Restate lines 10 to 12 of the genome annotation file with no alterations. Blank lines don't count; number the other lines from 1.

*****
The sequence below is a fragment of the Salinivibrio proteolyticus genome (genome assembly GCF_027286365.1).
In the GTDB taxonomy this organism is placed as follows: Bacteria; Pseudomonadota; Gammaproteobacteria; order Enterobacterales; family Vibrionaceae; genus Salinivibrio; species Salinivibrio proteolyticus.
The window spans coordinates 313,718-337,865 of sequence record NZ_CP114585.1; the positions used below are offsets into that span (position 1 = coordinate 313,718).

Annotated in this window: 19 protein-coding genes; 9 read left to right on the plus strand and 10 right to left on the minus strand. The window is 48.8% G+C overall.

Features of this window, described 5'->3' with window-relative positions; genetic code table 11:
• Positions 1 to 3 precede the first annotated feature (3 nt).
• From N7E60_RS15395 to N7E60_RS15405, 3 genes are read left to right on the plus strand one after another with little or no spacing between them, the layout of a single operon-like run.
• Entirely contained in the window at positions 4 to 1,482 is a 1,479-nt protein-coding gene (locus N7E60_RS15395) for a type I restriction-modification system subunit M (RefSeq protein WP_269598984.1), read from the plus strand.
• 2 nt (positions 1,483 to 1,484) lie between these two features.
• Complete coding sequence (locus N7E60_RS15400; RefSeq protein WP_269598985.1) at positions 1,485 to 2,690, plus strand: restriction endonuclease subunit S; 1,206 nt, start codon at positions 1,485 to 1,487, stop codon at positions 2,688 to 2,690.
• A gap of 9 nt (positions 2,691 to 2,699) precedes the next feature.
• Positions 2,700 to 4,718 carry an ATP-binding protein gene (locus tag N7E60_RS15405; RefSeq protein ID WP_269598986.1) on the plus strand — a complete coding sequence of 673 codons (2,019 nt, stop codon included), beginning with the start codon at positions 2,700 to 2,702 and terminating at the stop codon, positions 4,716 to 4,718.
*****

• Complete coding sequence (locus N7E60_RS15400; RefSeq protein WP_269598985.1) at positions 1,485 to 2,690, plus strand: restriction endonuclease subunit S; 1,206 nt, start codon at positions 1,485 to 1,487, stop codon at positions 2,688 to 2,690.
• A gap of 9 nt (positions 2,691 to 2,699) precedes the next feature.
• Positions 2,700 to 4,718 carry an ATP-binding protein gene (locus tag N7E60_RS15405; RefSeq protein ID WP_269598986.1) on the plus strand — a complete coding sequence of 673 codons (2,019 nt, stop codon included), beginning with the start codon at positions 2,700 to 2,702 and terminating at the stop codon, positions 4,716 to 4,718.